# ostree admin stateroot-init --sysroot /mnt archlinux
 # ostree config --repo /mnt/ostree/repo set sysroot.bootprefix 1

Build builder container

Many arch-ostree commands run code inside a container. This container first needs to be built using:

 # arch-ostree build_builder_container

Build your tree

First build your new tree into a directory:

 # arch-ostree \
       --aur-dir /mnt/setup/aur \
       --pacman-cache /mnt/setup/pacman_cache \
       --rootfs-dir /mnt/setup/rootfs \
       build_rootfs_directory \

Then commit it into your freshly created OSTree repository on the branch archlinux:

 # arch-ostree \
     --rootfs-dir /mnt/setup/rootfs \
     --ostree-repo /mnt/ostree/repo \
     commit_rootfs_directory \
     -- -v -b archlinux

Create deployment environment

We need to deploy the tree from an environment that looks similar to the booted system. This is especially true for installing the bootloader. For that reason we checkout the freshly committed tree into a directory so arch-ostree can use it as a chroot environment:

 # ostree checkout \
     --repo /mnt/ostree/repo \
     --require-hardlinks \
     archlinux /mnt/setup/deployment

The deployment directory needs to be on the rootfs partition, so the deployment-environment from which you'll install your bootloader, will see that as it's root partition.


First open a shell inside the deployment environment. All other commands in this section have to be run inside it:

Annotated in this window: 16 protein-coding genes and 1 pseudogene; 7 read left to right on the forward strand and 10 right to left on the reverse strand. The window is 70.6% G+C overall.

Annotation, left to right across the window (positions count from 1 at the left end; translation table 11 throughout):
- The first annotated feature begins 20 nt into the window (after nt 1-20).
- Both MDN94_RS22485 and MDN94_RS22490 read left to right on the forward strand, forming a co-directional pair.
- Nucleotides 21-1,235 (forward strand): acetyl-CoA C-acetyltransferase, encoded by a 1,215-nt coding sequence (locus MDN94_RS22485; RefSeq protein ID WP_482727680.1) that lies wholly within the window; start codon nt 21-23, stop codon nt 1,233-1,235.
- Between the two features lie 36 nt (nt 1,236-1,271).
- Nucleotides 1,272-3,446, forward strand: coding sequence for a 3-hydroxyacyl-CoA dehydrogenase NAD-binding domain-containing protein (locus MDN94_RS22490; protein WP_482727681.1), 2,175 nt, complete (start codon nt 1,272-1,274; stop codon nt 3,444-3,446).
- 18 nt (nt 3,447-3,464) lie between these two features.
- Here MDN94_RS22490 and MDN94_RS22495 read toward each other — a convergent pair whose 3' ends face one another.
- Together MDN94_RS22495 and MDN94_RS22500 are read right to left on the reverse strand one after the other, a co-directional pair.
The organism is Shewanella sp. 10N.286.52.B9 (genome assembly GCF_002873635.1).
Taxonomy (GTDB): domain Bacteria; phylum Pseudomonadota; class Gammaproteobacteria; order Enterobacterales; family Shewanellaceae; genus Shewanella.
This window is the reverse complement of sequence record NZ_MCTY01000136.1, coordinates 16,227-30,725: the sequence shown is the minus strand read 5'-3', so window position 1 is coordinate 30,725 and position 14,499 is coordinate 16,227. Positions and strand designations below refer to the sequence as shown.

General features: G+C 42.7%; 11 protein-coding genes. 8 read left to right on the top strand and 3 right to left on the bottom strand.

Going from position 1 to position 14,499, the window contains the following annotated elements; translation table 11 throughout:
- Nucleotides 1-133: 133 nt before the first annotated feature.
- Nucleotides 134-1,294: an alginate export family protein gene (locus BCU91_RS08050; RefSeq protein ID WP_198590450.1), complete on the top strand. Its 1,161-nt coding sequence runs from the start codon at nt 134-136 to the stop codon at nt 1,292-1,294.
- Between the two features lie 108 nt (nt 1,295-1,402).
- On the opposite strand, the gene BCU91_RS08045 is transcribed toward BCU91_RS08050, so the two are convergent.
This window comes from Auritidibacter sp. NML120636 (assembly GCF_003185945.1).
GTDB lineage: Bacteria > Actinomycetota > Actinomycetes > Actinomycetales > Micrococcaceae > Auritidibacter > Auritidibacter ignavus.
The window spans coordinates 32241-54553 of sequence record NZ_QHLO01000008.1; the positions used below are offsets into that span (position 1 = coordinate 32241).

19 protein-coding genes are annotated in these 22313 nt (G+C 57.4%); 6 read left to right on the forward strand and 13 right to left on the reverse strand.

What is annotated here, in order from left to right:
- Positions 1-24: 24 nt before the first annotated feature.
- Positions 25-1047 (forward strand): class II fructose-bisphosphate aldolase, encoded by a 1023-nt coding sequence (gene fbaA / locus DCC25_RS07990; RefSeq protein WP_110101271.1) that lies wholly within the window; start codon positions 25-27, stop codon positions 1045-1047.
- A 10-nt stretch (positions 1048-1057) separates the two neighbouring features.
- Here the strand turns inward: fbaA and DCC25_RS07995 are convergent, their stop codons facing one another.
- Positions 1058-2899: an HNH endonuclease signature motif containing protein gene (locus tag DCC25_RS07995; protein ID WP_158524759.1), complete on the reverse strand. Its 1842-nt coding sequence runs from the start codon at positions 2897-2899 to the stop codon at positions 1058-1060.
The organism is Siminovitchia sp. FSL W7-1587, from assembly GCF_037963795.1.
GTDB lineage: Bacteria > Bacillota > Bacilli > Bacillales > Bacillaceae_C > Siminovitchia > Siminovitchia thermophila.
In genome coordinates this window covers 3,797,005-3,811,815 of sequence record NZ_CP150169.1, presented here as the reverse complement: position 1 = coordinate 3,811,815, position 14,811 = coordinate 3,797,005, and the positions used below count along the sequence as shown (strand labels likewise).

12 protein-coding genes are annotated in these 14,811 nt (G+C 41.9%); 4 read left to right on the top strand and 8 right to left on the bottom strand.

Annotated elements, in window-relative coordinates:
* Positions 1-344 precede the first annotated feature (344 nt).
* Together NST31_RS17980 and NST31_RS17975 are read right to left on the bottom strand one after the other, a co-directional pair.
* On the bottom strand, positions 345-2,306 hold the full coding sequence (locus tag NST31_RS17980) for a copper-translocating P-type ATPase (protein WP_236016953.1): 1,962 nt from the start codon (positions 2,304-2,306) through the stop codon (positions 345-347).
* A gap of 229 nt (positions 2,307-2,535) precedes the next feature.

# arch-ostree \
     --deploy-env-dir /mnt/setup/deployment \
     --sysroot-dir /mnt \
     deploy_env -- \

Install bootloader


Don't use GRUB config files to add kernel command line arguments. You can manage them using OSTree.

See [GRUB2]] for more information. You can use ostree with all kinds of setups including UEFI, BIOS and LVM. If your preferred setup doesn't work with this, open a discussion.

Here's a common example where your EFI system partition was mounted at /efi and your boot partition was mounted at /boot. First, run the normal grub installer:

 # grub-install --target x86_64-efi --efi-directory /efi --bootloader-id=GRUB

Then we have to symlink the grub config to where OSTree will generate it:

 # ln -sf ../loader/grub.cfg /boot/grub/grub.cfg

Create the deployment

Deploy the branch archlinux into the stateroot archlinux. Modify the --karg= arguments according to your setup.

 # ostree admin deploy \
     --os=archlinux \
     --no-merge \
     --karg-none \
     --karg=root=UUID="MY_UUID" \
     --karg=rw \


Since you just created a new deployment with a clear copy of /etc, you have to do some basic setup before you can boot into it.

Generate fstab

 # genfstab -U /mnt >> /mnt/ostree/deploy/archlinux/deploy/*/etc/fstab

Set root password

 # vim /mnt/ostree/deploy/archlinux/deploy/*/etc/shadow

Set-up home directory

/home within the tree is a symlink to /var/home. If this directory doesn't exist, systemd will create another symlink in it's place that points to /home on your root partition(/sysroot/home on a booted ostree system). This allows sharing /home between multiple stateroots. If that's what you want, you have to create that directory:

 # mkdir /mnt/home

If you want a separate home directory for every stateroot, you can create one on {{ic|/var|| and systemd will leave it alone:

 # mkdir /mnt/ostree/deploy/archlinux/var/home

The path to you /var partition might be different depending on you partition scheme.


Everything is ready to use and you can reboot into your new system now.


Updating the currently running system is much easier, because ostree detects the stateroot it's running in and uses that as the default.

First, build new tree:

 # arch-ostree \
       --aur-dir /mnt/setup/aur \
       --pacman-cache /mnt/setup/pacman_cache \
       --rootfs-dir /mnt/setup/rootfs \
       build_rootfs_directory \

Then, commit it:

 # arch-ostree \
     --rootfs-dir /mnt/setup/rootfs \
     commit_rootfs_directory \
     -- -v -b archlinux

And deploy it:

 # ostree admin deploy archlinux